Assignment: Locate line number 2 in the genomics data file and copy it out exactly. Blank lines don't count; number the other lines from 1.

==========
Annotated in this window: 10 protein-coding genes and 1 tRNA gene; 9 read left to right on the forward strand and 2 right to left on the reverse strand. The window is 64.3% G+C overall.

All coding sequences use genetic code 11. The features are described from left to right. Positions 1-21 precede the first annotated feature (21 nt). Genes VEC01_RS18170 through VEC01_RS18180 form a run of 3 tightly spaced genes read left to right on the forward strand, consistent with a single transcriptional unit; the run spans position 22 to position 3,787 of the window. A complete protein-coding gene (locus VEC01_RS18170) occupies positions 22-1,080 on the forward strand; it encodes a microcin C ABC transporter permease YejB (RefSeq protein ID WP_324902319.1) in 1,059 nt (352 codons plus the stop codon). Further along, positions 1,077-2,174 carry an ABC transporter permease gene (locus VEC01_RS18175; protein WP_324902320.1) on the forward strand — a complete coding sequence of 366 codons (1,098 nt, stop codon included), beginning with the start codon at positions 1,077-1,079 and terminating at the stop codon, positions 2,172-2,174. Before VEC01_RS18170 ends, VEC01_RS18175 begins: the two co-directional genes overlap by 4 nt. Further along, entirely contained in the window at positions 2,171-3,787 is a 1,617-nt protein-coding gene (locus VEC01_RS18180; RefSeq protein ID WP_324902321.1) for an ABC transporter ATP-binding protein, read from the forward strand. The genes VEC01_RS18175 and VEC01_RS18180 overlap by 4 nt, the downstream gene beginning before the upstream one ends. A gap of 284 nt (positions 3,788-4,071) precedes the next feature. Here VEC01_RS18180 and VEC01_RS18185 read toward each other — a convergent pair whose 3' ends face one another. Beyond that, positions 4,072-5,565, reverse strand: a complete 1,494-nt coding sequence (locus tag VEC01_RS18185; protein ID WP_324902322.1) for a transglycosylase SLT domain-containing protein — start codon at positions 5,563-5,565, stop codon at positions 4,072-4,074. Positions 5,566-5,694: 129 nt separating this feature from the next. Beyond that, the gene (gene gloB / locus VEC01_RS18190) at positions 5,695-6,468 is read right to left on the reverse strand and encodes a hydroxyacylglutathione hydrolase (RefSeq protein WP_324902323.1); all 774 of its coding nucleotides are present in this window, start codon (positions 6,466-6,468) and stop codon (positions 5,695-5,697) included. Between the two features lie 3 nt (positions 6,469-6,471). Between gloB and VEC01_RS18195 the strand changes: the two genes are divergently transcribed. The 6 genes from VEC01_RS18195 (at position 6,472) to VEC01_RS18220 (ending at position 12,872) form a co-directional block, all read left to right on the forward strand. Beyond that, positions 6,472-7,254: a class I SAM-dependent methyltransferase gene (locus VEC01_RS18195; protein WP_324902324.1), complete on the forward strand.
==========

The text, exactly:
All coding sequences use genetic code 11. The features are described from left to right. Positions 1-21 precede the first annotated feature (21 nt). Genes VEC01_RS18170 through VEC01_RS18180 form a run of 3 tightly spaced genes read left to right on the forward strand, consistent with a single transcriptional unit; the run spans position 22 to position 3,787 of the window. A complete protein-coding gene (locus VEC01_RS18170) occupies positions 22-1,080 on the forward strand; it encodes a microcin C ABC transporter permease YejB (RefSeq protein ID WP_324902319.1) in 1,059 nt (352 codons plus the stop codon). Further along, positions 1,077-2,174 carry an ABC transporter permease gene (locus VEC01_RS18175; protein WP_324902320.1) on the forward strand — a complete coding sequence of 366 codons (1,098 nt, stop codon included), beginning with the start codon at positions 1,077-1,079 and terminating at the stop codon, positions 2,172-2,174. Before VEC01_RS18170 ends, VEC01_RS18175 begins: the two co-directional genes overlap by 4 nt. Further along, entirely contained in the window at positions 2,171-3,787 is a 1,617-nt protein-coding gene (locus VEC01_RS18180; RefSeq protein ID WP_324902321.1) for an ABC transporter ATP-binding protein, read from the forward strand. The genes VEC01_RS18175 and VEC01_RS18180 overlap by 4 nt, the downstream gene beginning before the upstream one ends. A gap of 284 nt (positions 3,788-4,071) precedes the next feature. Here VEC01_RS18180 and VEC01_RS18185 read toward each other — a convergent pair whose 3' ends face one another. Beyond that, positions 4,072-5,565, reverse strand: a complete 1,494-nt coding sequence (locus tag VEC01_RS18185; protein ID WP_324902322.1) for a transglycosylase SLT domain-containing protein — start codon at positions 5,563-5,565, stop codon at positions 4,072-4,074. Positions 5,566-5,694: 129 nt separating this feature from the next. Beyond that, the gene (gene gloB / locus VEC01_RS18190) at positions 5,695-6,468 is read right to left on the reverse strand and encodes a hydroxyacylglutathione hydrolase (RefSeq protein WP_324902323.1); all 774 of its coding nucleotides are present in this window, start codon (positions 6,466-6,468) and stop codon (positions 5,695-5,697) included. Between the two features lie 3 nt (positions 6,469-6,471). Between gloB and VEC01_RS18195 the strand changes: the two genes are divergently transcribed. The 6 genes from VEC01_RS18195 (at position 6,472) to VEC01_RS18220 (ending at position 12,872) form a co-directional block, all read left to right on the forward strand. Beyond that, positions 6,472-7,254: a class I SAM-dependent methyltransferase gene (locus VEC01_RS18195; protein WP_324902324.1), complete on the forward strand.